Suggestion for improvement: Use a resistance wire that has no kinks, i.e. perfectly straight. This will lead to a more accurate measurement of the length of wire.
SUGGESTED SOURCES OF ERROR AND POINT TO NOTE
Sources of error
- Error due to human reaction time. To improve accuracy, take repeated readings & find the average.
- Position of the centre of the bob can only be estimated, thus length of pendulum cannot be accurately measured. Place the eye closer & at the same level as the centre of the bob so as to avoid introducing parallax error in the measurement.
Sources of error
- Heat is lost from the metal block when it is transferred from the beaker of boiling water to the tap water.
- Some heat is lost from the styrofoam cup through conduction and convection during the process.
Points to note
- Avoid using a thermometer as a stirrer unless you are permitted to do so.
- Try to estimate temperature reading to 0.5 oC.
- Avoid parallax errors when making temperature readings by reading the scale with the eye at the same level as the meniscus of the mercury column.
- Take reading only when a steady condition is achieved.
- To measure the temperature of a heated liquid, stir the liquid continuously to make sure the temperature is uniform throughout the liquid.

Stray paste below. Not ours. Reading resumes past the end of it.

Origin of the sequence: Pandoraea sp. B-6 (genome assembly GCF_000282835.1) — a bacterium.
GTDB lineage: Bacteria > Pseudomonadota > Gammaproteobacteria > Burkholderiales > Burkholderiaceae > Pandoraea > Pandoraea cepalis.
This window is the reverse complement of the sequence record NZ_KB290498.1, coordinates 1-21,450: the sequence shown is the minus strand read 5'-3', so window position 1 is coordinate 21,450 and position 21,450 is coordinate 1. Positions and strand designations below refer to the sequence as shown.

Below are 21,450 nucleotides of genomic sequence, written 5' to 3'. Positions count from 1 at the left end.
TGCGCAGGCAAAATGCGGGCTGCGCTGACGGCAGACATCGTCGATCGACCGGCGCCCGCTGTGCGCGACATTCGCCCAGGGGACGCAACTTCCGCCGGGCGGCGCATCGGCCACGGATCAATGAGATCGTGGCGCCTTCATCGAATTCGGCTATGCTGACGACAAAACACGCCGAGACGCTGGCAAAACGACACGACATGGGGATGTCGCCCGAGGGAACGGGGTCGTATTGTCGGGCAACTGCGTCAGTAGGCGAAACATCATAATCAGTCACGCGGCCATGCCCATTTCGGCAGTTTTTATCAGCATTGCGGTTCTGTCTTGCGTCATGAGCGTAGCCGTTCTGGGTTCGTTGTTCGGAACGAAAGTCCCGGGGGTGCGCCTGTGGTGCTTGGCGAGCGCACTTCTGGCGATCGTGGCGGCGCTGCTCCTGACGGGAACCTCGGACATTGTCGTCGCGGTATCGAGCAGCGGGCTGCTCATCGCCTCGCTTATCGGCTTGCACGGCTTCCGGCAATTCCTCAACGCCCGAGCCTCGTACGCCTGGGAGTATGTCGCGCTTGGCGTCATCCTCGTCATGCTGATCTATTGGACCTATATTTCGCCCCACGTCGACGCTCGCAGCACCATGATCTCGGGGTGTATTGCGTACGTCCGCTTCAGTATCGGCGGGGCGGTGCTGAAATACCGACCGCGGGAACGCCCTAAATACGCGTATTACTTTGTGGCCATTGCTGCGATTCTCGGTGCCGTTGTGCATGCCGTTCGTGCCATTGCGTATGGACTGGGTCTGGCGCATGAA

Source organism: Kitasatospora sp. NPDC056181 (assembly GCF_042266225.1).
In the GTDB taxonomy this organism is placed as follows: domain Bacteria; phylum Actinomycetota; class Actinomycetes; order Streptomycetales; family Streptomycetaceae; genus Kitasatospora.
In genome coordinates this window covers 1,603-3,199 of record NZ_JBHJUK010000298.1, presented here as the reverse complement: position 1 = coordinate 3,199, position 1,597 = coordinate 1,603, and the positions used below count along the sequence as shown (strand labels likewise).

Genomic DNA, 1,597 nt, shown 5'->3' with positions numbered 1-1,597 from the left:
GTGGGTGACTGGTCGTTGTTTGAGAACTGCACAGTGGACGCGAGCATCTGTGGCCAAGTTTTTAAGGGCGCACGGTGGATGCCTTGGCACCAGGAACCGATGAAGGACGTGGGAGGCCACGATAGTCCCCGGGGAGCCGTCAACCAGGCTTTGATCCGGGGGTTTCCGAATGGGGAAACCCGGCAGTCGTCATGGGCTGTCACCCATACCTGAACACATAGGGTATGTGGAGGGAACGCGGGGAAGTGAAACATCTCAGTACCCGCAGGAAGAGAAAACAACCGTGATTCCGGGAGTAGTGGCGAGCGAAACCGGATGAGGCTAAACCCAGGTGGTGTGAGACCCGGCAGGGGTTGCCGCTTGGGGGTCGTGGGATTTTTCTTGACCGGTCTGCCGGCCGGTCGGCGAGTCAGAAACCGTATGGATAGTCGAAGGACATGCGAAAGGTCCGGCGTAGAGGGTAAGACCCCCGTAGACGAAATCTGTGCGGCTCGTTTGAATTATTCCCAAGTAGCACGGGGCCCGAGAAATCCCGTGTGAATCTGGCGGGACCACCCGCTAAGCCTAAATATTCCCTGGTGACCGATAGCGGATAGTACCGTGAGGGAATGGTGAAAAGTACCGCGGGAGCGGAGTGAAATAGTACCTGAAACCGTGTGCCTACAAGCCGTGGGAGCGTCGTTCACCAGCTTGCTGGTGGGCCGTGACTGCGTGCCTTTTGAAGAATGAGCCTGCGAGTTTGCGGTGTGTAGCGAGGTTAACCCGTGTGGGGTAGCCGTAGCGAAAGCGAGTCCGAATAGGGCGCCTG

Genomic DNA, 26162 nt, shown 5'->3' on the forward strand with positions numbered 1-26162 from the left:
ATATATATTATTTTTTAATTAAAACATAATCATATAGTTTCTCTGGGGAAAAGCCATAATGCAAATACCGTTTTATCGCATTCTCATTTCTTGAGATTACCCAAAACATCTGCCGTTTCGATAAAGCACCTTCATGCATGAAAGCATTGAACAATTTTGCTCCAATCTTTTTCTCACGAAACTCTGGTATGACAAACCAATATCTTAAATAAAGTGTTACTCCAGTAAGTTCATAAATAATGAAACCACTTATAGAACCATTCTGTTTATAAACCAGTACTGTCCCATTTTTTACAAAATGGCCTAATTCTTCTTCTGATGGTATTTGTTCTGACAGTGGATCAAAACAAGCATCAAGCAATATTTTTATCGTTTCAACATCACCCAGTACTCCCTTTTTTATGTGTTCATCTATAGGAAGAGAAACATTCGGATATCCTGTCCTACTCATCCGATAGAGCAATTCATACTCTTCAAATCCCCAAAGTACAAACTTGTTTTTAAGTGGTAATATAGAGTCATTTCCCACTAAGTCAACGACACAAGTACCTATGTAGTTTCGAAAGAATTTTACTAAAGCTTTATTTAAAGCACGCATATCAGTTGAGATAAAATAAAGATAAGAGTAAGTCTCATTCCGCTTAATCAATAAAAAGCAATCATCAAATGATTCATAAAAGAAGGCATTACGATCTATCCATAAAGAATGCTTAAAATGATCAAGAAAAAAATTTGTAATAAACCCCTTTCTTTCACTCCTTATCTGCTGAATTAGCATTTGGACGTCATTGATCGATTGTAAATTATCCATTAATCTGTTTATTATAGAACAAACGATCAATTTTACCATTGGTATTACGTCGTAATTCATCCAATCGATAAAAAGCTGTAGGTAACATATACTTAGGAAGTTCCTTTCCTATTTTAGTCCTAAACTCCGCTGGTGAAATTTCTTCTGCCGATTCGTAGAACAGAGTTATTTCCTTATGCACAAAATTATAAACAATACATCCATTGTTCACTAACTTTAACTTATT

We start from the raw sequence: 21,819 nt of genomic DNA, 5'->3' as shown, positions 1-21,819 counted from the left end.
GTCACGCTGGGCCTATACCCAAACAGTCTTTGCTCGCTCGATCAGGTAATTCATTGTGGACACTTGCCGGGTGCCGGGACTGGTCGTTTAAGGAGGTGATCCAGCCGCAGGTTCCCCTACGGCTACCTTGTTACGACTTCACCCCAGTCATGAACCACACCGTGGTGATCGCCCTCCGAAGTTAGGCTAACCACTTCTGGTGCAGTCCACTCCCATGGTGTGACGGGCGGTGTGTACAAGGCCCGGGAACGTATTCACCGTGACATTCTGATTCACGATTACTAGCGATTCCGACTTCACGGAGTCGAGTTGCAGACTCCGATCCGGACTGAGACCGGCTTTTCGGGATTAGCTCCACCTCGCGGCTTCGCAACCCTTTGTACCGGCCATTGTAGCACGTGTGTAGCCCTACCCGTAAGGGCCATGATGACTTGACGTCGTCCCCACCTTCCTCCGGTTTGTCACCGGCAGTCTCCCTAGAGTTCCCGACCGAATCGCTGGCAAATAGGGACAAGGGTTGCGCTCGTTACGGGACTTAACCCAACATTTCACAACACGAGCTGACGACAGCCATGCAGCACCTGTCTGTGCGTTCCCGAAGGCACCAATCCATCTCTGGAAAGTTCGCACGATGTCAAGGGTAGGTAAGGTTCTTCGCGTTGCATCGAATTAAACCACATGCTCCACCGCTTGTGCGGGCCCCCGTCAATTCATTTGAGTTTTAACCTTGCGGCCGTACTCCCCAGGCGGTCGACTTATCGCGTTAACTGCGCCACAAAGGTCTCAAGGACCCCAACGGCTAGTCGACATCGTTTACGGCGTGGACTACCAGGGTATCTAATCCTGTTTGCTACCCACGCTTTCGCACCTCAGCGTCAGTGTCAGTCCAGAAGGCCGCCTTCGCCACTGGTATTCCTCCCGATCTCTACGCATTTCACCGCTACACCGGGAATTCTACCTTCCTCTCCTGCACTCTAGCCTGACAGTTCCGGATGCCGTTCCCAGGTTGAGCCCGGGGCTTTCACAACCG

- Place the thermometer vertically in the middle of the container so that it does not touch the sides or bottom of the heated beaker.
- Carry out the experiment away from draughts or wind.
Sources of Error (glass block, mirror)
- The holes made by the pin (applicable for optical pins) are rather large, thus affecting the accurate construction of the paths of incident and emergent rays.
- The exact positions of P3 and P4 which coincide with the positions of image P1 and P2 when viewed from face mirror are affected by using thick pins.
- Due to the size of the trace, the pins could not be placed far apart. This may cause inaccuracy in the location and measurement of ….. rays.
- The mirror is very light and shifts easily despite checks. This can cause error in the angle of incident and hence the ….. ray.
- Pin cannot be placed exactly at the outline of the block due to thickness of the pin……
- Though eye is placed close to the correct position of observation, it may not exactly be the same throughout the experiment.
- Difficulty in ensuring that glass block is put back at the exact location after each reading. This will affect the positions of pins P3 and P4 and thus the measured refracted angles.
Sources of Error (lens)
- There exists a small range of v for which the image is still in focus which may lead to an uncertainty in the measurement of the focal length.
- The object is not in line with the centre of lens, thus the focal length obtained may not be the principal focal length.
- The middle of the lens holder may not coincide with the centre of lens & thus causes error in the measurement.
- Images that are large are not sharp. The result of v may not be accurate.
Points to note